Thirty years ago it was tough to get Bill Gross, the “Bond King,” on the phone.

These days, he tweets about everything from inflation-indexed bonds to meme stocks while posting photos of himself in Gucci sneakers at the ballet at La Scala with his wife Amy.

In a lot of ways financial media hasn’t changed much over the years. Reporters still bang out breaking news in real time and tap sources for trend stories.

But Gross illustrates one big way it has.

Information about executives is now way more abundant and available. And often the information is being provided via social media by the sources themselves.

Gross co-founded Pimco and ran the firm’s $270 billion portfolio. He was on top of the fixed-income world in the early 1990s when Bloomberg News was just getting going.

I was a junior reporter at the time and remember the intensity of the conversations in the newsroom about how to get an interview. A colleague dubbed him the “White Whale” because of how hard he was to land.

Gross, like most top business executives back then, heeded the advice of PR teams to restrict access to interviews to a handful of publications like the Wall Street Journal or BusinessWeek.

It was a big deal to get an interview with a CEO or executive and when it happened they were often accompanied by PR people who interrupted like lawyers at a deposition.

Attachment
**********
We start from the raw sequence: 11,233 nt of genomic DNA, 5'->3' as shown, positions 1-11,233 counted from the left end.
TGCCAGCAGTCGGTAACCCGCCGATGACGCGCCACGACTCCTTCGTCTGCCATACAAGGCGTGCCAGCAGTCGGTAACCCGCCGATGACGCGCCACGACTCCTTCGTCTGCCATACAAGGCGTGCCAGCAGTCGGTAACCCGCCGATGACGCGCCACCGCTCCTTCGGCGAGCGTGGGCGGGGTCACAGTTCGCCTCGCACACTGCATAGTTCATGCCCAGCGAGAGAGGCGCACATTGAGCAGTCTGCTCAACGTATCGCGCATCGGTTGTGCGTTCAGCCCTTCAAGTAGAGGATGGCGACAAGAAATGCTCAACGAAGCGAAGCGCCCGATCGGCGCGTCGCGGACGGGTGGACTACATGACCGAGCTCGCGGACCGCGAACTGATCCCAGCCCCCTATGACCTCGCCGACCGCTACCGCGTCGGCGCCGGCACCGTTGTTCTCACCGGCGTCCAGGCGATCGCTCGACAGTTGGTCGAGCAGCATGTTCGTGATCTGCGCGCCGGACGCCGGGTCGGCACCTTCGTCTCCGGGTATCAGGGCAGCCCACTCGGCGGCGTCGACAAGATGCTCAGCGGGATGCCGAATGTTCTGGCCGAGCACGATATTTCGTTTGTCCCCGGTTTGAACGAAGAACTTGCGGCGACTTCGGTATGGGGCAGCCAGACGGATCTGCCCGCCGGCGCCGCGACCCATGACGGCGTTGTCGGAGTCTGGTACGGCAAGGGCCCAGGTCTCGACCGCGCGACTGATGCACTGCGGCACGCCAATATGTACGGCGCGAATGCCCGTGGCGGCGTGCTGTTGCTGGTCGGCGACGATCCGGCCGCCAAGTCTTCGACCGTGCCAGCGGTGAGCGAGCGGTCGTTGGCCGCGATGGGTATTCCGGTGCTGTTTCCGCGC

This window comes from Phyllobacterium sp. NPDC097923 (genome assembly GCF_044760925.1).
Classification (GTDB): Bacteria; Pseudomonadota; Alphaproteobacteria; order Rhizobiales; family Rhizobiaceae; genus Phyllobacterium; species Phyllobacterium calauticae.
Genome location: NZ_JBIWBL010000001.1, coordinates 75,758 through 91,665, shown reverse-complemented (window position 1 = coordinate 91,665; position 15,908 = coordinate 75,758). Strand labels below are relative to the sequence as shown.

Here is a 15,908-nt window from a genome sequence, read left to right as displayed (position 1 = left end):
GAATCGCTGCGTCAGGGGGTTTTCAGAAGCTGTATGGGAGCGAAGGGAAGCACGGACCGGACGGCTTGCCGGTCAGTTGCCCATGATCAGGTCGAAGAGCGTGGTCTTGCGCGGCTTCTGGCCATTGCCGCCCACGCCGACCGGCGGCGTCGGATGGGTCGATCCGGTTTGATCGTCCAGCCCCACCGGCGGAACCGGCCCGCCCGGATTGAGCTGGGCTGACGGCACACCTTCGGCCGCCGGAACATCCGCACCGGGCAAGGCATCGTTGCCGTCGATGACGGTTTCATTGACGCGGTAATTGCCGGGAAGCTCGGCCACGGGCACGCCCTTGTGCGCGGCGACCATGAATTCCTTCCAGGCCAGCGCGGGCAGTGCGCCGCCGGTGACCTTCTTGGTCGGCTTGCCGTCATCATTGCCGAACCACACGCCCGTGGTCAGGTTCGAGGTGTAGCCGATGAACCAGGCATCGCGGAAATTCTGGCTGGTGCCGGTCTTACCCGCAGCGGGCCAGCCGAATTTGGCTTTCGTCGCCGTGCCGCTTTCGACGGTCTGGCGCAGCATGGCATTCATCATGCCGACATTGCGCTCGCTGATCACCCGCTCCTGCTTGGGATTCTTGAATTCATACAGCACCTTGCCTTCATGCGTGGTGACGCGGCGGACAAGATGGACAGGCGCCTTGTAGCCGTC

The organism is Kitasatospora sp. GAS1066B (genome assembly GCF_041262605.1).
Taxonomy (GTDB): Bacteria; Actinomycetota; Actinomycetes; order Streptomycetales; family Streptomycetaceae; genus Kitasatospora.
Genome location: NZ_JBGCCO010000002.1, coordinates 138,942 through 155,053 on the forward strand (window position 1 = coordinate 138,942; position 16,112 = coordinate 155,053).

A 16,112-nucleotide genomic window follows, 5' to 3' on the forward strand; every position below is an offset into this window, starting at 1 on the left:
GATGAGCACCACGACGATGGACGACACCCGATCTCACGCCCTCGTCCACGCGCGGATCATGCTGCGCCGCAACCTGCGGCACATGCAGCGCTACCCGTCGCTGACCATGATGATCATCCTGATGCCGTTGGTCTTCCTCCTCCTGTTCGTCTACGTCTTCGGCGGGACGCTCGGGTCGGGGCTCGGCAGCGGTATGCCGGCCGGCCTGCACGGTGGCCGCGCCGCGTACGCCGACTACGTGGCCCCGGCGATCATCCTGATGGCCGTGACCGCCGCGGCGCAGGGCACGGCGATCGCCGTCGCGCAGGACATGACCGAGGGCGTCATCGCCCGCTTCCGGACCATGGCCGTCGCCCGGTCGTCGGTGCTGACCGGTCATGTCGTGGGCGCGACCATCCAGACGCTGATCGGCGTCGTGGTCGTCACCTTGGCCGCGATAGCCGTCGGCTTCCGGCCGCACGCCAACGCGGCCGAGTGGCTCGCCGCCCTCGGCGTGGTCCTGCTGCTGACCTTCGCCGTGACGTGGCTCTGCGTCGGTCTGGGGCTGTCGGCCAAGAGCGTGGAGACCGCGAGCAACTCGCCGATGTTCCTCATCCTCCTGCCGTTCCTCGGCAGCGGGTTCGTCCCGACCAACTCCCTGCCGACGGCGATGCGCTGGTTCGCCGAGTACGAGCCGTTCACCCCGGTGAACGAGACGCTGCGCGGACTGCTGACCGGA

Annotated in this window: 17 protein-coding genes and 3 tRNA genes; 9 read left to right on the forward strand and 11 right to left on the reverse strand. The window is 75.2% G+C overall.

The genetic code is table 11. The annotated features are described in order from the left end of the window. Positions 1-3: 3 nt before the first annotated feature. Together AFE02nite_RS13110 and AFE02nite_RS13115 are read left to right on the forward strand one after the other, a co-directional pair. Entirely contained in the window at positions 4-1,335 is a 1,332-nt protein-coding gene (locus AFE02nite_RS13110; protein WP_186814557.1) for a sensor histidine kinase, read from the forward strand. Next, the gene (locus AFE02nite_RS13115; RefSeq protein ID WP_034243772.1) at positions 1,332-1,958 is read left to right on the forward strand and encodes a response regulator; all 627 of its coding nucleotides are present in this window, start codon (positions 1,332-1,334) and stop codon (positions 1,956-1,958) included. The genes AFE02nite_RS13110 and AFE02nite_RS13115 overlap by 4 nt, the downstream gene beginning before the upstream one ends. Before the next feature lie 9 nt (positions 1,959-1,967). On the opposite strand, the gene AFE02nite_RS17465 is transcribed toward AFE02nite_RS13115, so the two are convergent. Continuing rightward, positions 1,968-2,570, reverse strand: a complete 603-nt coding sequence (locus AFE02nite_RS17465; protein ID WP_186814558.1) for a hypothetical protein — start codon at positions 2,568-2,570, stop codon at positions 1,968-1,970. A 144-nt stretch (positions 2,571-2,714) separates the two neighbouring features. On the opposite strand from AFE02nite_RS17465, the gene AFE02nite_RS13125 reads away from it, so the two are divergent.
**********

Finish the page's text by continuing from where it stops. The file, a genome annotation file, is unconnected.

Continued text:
It would have been inconceivable to imagine a world in which Gross self-published photos of himself in a Gucci tracksuit in Milan or casually tossed off advice about the spread between one and three-year Treasuries or trolled Cathie Wood for being “trounced” by QQQ.

There are other executives active on social media. Daniel Loeb of Third Point likes to post on Twitter and Rich Handler, the CEO of Jefferies Group will sometimes comment.

Handler tends to prefer Instagram, which he uses to announce all manner of things which in the past would have been internal memos such advice to the interns or invitations to employees to join him for dinner.

Gross, Loeb and Handler are still outliers for their generation. In general, few Boomer or Gen X executives even have social media profiles.

But they do represent the future.

It’s one in which executives still avoid journalists, but now they go directly to their audience.